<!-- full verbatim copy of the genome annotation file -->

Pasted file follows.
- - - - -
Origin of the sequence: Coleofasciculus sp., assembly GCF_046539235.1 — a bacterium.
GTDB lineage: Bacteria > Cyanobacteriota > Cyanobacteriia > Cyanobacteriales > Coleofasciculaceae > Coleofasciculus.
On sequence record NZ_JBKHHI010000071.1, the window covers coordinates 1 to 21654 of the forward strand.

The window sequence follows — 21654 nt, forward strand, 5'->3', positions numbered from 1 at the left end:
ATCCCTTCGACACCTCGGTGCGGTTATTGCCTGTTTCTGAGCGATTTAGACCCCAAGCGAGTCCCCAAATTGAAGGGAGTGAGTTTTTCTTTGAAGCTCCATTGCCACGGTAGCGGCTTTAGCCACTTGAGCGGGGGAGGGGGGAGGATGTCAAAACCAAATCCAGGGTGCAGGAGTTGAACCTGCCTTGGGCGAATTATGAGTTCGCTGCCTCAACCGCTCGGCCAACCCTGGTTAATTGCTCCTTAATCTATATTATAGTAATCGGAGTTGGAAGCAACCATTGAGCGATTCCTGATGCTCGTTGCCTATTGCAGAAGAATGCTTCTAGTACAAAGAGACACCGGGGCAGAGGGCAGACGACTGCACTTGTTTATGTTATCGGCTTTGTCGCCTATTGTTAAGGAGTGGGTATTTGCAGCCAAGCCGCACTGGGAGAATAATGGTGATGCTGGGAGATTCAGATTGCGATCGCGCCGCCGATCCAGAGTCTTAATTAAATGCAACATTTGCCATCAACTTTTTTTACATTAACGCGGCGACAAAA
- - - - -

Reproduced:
Origin of the sequence: Coleofasciculus sp., assembly GCF_046539235.1 — a bacterium.
GTDB lineage: Bacteria > Cyanobacteriota > Cyanobacteriia > Cyanobacteriales > Coleofasciculaceae > Coleofasciculus.
On sequence record NZ_JBKHHI010000071.1, the window covers coordinates 1 to 21654 of the forward strand.

The window sequence follows — 21654 nt, forward strand, 5'->3', positions numbered from 1 at the left end:
ATCCCTTCGACACCTCGGTGCGGTTATTGCCTGTTTCTGAGCGATTTAGACCCCAAGCGAGTCCCCAAATTGAAGGGAGTGAGTTTTTCTTTGAAGCTCCATTGCCACGGTAGCGGCTTTAGCCACTTGAGCGGGGGAGGGGGGAGGATGTCAAAACCAAATCCAGGGTGCAGGAGTTGAACCTGCCTTGGGCGAATTATGAGTTCGCTGCCTCAACCGCTCGGCCAACCCTGGTTAATTGCTCCTTAATCTATATTATAGTAATCGGAGTTGGAAGCAACCATTGAGCGATTCCTGATGCTCGTTGCCTATTGCAGAAGAATGCTTCTAGTACAAAGAGACACCGGGGCAGAGGGCAGACGACTGCACTTGTTTATGTTATCGGCTTTGTCGCCTATTGTTAAGGAGTGGGTATTTGCAGCCAAGCCGCACTGGGAGAATAATGGTGATGCTGGGAGATTCAGATTGCGATCGCGCCGCCGATCCAGAGTCTTAATTAAATGCAACATTTGCCATCAACTTTTTTTACATTAACGCGGCGACAAAA